• Structures of type union are expressed in Java either by rearranging the interface hierarchy, by interface multi-inheritance or by omitting the data structure, on a case-by-case basis.

  • Resolution of some specification overlapping require human reading. For example ISO 19111:2007 section 3 specifies "in this international standard, normative reference to ISO 19115 excludes the MD_CRS class and its components classes" in order to avoid duplication. An automatic script would not have done this exclusion.

  • Some complexity introduced by historical standardization processes can be avoided. For example ISO 19115-2 defines imagery metadata which were not ready in time for the ISO 19115 schedule. Since new attributes could not be added to the existing ISO 19115 classes, they were added in ISO 19115-2 sub-classes of the same name (e.g. MI_Band extends MD_Band). GeoAPI merges those "geological layers".

  • Some additional interfaces or methods were introduced (see Why GeoAPI has some departures from ISO specifications?).

The changes applied by human intervention is documented in the departures page.

Why do you favor Collections over arrays as a return type?

For performance, more orthogonal API and more freedom on the implementer side.

Performance (including memory usage)

Some robust implementations will want to protect their internal state against uncontrolled changes. In such implementations, getter methods need to make defensive copies of their mutable attributes (see Effective Java). Since arrays are mutable objects, robust implementations would need to clone their arrays before to return them; otherwise nothing prevent a user from writing the following:

pointArray.positions()[1000] = null

and thus altering the PointArray state if positions() was returning a direct reference to its internal array. On the other side, collections can be read-only views over internal arrays, thus avoiding the need to clone their data in getter methods.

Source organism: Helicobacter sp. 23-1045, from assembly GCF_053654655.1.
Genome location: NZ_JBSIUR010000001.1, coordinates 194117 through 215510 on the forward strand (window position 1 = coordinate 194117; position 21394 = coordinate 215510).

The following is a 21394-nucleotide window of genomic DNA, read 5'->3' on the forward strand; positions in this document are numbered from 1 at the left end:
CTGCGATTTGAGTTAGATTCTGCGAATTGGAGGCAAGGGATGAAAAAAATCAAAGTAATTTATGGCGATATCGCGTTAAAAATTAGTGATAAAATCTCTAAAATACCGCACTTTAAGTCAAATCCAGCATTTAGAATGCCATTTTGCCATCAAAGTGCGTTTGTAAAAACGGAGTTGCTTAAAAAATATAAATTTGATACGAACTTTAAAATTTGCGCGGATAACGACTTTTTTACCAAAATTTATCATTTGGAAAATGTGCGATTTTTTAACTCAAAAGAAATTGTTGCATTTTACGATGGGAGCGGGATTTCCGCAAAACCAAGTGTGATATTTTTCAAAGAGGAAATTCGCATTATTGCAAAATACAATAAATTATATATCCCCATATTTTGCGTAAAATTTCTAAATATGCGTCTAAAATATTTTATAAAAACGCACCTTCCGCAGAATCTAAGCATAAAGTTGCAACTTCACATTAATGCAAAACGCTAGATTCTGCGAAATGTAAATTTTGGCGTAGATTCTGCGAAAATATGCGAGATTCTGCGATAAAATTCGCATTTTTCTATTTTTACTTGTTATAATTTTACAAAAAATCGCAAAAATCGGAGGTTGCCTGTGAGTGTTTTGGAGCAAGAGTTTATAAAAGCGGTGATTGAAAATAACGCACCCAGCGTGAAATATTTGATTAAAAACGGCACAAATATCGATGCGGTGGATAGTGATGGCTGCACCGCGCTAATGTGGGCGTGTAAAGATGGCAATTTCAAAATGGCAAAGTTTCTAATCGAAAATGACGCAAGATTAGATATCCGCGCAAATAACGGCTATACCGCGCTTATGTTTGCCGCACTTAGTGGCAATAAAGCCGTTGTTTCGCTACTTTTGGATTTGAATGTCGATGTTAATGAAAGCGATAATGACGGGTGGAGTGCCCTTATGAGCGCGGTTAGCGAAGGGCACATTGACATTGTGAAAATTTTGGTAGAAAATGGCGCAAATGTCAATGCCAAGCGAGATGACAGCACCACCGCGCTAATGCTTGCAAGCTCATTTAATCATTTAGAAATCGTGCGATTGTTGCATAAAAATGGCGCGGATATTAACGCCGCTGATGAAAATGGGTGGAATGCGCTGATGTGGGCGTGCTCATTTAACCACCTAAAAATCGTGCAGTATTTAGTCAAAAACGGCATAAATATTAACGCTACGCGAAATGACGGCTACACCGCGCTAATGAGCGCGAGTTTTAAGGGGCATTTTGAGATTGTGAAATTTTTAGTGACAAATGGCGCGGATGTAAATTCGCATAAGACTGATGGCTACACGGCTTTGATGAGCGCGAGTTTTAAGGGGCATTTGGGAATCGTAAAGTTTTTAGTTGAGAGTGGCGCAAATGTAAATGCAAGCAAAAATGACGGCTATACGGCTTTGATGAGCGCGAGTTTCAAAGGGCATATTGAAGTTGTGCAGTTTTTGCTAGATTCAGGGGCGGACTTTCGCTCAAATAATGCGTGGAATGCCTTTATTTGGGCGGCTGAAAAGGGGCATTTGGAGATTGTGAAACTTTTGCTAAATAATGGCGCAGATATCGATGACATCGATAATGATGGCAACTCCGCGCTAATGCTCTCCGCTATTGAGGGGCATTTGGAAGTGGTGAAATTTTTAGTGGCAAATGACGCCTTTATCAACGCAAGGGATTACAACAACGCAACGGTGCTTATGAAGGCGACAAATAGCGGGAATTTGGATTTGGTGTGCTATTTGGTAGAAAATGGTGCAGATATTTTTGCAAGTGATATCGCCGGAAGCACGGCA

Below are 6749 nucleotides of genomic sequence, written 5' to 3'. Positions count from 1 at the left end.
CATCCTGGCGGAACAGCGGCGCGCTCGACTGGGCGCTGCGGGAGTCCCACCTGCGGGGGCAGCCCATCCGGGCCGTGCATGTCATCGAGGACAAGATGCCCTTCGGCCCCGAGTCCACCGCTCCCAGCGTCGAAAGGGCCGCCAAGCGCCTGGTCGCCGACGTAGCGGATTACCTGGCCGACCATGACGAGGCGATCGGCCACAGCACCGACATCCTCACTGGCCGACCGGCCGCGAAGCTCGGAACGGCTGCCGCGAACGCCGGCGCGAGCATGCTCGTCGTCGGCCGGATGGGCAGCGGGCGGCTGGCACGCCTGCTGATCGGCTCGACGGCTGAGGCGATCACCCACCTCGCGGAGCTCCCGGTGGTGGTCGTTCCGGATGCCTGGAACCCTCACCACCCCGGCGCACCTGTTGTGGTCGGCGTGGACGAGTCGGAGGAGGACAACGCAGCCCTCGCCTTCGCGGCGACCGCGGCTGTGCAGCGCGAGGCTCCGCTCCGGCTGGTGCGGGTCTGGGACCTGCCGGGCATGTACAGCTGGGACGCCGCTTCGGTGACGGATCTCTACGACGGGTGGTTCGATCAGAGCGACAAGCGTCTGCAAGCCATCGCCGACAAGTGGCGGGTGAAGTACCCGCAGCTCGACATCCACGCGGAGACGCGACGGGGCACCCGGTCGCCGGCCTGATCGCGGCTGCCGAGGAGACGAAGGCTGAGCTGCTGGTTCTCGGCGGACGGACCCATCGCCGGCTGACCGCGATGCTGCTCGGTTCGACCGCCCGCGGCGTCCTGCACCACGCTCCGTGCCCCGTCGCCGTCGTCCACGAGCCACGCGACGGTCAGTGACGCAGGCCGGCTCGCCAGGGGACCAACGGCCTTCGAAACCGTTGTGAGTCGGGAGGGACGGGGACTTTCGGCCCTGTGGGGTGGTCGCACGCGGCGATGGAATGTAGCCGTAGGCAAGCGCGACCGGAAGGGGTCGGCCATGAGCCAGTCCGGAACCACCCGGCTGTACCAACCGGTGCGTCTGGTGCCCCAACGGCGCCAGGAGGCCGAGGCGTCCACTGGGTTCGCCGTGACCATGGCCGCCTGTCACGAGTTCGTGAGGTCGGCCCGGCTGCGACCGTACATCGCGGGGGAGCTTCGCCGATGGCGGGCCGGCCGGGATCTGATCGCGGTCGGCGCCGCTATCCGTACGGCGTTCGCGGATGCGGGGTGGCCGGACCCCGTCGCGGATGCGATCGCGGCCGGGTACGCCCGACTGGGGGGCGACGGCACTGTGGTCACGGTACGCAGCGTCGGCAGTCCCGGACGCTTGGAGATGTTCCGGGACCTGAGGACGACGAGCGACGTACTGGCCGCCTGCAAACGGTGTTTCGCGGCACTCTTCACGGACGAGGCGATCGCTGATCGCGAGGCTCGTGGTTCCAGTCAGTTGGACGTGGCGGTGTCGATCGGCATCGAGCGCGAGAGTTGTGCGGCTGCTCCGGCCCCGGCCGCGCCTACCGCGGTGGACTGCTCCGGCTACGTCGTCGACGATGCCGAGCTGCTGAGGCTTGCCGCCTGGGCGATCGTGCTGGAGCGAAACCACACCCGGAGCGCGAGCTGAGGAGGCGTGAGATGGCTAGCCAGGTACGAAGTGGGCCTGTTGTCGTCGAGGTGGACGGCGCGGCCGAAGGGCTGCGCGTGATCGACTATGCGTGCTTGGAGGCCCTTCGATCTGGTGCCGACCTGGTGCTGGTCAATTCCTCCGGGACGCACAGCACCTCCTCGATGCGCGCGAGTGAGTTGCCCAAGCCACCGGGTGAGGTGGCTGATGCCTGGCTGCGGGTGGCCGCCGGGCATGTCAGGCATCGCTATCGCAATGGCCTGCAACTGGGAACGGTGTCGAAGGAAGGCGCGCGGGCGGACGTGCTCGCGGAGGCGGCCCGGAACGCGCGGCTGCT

More orthogonal API

If a geometry is mutable (at implementer choice), an user may whish to add, edit or remove elements. With arrays as return types, we would need to add some add(...) and remove(...) methods in most interfaces. Using collections, such API weight is not needed since the user can write the following idiom:


The PointArray behavior in such case is left to implementers. It may throw an UnsupportedOperationException, keep the point in memory, stores its coordinates immediately in a database, etc.

In addition of keeping the API lighter, collections as return types also give us for free many additional methods like contains(...), addAll(...), removeAll(...), etc. Adding those kind of methods directly into the geometry interfaces would basically transforms geometries into new kind of collections and duplicates the collection framework work without its "well accepted standard" characteristic.

More freedom on implementer side

  • Collections are more abstract than arrays:
    • In the Java language, a collection can be a view over an array (using Arrays.asList(...) for example). The converse is impossible in the general case (Collection.toArray() doesn't create a view; it usually copies the array).
    • In the .NET language, an array is a collection but a collection is not always an array. onversions from an arbitrary collection to an array may require a copy, like in Java.
  • A collection can be read-only or not, at implementer choice. Java arrays are always mutable and need defensive copies (not to be confused with defensive copies of array or collection elements).
  • Collections allow one more degree of freedom for deferred execution or lazy data loading. Object creations can occur on a per-element basis in collection getter methods. In an array, the reference to all elements must be initialized before the array is returned.